Inquirer Owner Among 7 Killed on AC-Bound Plane in Massachusetts
Philadelphia Inquirer co-owner Lewis Katz, the wife of Longport Commissioner James P. Leeds and a Cherry Hill woman are among seven people aboard a private plane that crashed in a Massachusetts air field and erupted into a fireball were killed, authorities said Sunday.
Inquirer editor Bill Marimow confirmed Katz's death after hearing the news from close associates according to the Inquirer.
The Press of Atlantic City reports that Anne Leeds was also on board the flight. Her husband told the newspaper that Katz asked her to join him on the trip to Boston to set up an educational program.
CBS Boston reports Katz attended the Concord River Institute's spring fundraiser on Saturday afternoon. According to an invitation on the Institute's website, plans for their future being unveiled at the event. A spokesperson for Doris Kearns Goodwin said Katz and Leeds were at her home for the event.
Leeds says he got a text from his wife from the plane at 9:36 p.m., four minutes before the crash."
NBC 10 is identifying a third victim as Susan Abell from Cherry Hill, the wife of former Camden County Prosecutor Sam Asbell. The fourth passenger on the plane is being identified by New England Cable News as Marcella Dalsey, executive vice president of the Drew A. Katz Foundation and president of the Katz Academy Charter School. Her bio on the school's website says she is a mother of 4.
Harry Hurley, host of "Hurley in the Morning" on Townsquare Media Atlantic City's, WPG Talk Radio 1450 fondly remembers Anne Leeds. "Anne Leeds loved her community, was a big advocate regarding education matters and many other community oriented projects. Anne was a big part and member of one of Longport's most important families. Her sudden loss is so tragic for her family and community to bear. I send my deepest condolences to her fine husband, Longport Borough Commissioner Jim Leeds," said Hurley, who calls James Leeds is a long-time friend.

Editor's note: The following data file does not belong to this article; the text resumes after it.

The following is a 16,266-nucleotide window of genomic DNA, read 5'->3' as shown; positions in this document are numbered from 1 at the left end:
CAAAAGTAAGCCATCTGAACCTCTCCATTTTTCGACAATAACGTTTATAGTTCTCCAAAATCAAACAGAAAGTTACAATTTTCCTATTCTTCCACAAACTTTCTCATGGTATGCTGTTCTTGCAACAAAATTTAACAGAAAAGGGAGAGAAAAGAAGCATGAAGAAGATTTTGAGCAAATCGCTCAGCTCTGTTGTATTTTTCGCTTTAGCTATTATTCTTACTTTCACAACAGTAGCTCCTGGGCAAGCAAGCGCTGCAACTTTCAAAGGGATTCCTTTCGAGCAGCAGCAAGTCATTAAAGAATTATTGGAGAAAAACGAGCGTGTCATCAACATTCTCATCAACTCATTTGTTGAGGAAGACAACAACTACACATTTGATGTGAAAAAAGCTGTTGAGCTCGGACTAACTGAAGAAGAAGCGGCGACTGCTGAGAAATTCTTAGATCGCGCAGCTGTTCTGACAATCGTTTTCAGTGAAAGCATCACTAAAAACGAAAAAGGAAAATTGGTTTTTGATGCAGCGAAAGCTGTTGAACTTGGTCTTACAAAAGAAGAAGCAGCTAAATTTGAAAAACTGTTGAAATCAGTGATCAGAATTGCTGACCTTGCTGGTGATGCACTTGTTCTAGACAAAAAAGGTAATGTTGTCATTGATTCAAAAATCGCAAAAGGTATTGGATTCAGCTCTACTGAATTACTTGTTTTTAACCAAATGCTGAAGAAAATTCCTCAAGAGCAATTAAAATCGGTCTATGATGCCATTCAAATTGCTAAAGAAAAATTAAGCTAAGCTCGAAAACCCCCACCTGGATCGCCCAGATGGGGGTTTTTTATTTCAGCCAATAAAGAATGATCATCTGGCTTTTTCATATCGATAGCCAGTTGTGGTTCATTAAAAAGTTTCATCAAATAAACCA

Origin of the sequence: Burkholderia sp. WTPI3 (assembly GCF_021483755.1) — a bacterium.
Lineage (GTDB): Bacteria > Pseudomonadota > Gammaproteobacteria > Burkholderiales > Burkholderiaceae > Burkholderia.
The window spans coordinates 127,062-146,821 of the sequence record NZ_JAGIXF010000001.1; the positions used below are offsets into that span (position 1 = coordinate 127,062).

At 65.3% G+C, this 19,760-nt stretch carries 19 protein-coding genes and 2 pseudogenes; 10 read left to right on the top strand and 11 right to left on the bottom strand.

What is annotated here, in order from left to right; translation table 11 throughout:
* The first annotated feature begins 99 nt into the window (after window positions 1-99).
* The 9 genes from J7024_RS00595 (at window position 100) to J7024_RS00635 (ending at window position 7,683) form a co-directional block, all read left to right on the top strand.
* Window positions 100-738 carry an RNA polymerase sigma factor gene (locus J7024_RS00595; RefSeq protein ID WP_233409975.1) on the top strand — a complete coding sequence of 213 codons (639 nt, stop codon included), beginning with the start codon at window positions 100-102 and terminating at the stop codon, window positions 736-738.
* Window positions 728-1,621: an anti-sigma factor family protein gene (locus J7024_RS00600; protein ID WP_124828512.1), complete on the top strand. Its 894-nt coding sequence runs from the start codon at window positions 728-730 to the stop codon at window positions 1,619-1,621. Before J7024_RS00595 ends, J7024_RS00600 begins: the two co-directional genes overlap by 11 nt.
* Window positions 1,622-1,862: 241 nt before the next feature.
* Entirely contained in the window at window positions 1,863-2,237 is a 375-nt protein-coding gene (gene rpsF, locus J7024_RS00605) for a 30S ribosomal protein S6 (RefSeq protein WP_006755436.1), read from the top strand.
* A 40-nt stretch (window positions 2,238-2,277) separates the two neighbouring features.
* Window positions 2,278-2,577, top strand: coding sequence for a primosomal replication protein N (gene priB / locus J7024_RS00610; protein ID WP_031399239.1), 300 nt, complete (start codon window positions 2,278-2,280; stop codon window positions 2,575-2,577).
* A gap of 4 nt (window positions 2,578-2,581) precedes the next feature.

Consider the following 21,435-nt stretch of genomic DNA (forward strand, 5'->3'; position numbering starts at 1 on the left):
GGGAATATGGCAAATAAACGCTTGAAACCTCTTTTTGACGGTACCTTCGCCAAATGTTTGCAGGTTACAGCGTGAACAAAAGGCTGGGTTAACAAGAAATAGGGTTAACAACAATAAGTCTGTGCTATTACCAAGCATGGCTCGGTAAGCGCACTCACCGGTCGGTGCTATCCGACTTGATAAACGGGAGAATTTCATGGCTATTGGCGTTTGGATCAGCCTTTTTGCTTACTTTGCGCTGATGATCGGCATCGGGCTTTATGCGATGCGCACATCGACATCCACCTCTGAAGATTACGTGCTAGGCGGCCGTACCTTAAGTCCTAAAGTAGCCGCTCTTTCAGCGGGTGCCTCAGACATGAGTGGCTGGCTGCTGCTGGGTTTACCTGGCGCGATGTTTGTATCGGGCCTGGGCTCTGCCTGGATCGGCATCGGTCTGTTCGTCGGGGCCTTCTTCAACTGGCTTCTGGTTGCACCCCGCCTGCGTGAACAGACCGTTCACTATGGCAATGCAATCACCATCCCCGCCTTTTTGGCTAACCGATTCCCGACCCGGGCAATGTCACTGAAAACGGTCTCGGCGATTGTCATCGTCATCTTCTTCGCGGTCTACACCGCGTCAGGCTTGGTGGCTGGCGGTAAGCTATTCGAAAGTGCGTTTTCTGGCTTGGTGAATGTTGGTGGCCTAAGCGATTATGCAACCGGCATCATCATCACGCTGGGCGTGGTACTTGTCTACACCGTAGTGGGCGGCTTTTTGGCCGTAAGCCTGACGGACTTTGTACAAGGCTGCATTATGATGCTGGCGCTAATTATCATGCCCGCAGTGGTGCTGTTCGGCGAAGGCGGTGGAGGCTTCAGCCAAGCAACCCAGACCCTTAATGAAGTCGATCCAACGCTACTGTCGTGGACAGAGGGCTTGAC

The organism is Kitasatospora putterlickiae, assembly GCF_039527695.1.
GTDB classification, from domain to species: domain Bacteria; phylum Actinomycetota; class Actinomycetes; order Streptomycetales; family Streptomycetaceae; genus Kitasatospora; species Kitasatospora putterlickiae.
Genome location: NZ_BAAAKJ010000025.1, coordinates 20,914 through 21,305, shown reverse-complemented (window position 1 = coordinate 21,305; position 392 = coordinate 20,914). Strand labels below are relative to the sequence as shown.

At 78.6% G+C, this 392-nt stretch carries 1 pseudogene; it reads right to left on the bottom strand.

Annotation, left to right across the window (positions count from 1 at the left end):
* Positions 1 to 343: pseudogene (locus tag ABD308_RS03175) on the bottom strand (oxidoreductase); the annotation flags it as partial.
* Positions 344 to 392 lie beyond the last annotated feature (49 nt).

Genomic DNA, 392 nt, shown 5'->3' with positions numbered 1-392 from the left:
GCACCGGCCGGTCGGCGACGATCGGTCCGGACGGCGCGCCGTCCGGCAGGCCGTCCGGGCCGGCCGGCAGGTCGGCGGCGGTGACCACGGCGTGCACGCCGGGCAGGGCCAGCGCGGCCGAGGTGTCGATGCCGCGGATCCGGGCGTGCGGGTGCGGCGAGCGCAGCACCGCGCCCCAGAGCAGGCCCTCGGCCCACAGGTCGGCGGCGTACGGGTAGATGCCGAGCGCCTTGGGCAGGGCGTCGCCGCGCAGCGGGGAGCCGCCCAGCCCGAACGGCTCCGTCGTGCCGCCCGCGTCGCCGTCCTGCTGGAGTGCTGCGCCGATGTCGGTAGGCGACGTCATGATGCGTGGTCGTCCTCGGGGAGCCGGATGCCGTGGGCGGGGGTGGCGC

Jim Peters of the Federal Aviation Administration says a Gulfstream IV aircraft apparently ran off a runway at 9:40 p.m. Saturday as the plane was taking off. Peters said officials told the FAA that the aircraft caught fire. The plane was headed to Atlantic City International Airport.
At a Sunday afternoon press conference, the National Transportation Safety Board's lead investigator Luke Schiada said his teams is looking for a cockpit voice flight recorder from the plane. Schiada said the plane went down an embankment, struck a localizer antenna struck a fence and beyond that came to a rest in the gully at the edge of the Shawsheen River making it difficult to recover bodies from the plane.
Schiada said that according to a Hanscom employee the plane never left the ground and did not refuel at Hanscom. Schiada confirmed 4 passengers, 2 pilots and a cabin attendant were on board the plane.
Schiada said the Middlesex County District Attorney will release the names of all victims.
Schiada offered no any details on what caused the accident and expects the NTSB to issue a preliminary report in 10 days.
"There were no survivors," said Matthew Brelis, a spokesman for Massport said several hours after the crash. "Our thoughts and prayers are with the people on board and their loved ones."
Nearby residents recounted seeing a fireball and feeling the blast of the explosion shake their homes. Jeff Patterson told The Boston Globe he saw a fireball about 60 feet in the air and suspected the worst for those aboard the plane.
"I heard a big boom, and I thought at the time that someone was trying to break into my house because it shook it," said Patterson's son, 14-year-old Jared Patterson. "I thought someone was like banging on the door trying to get in."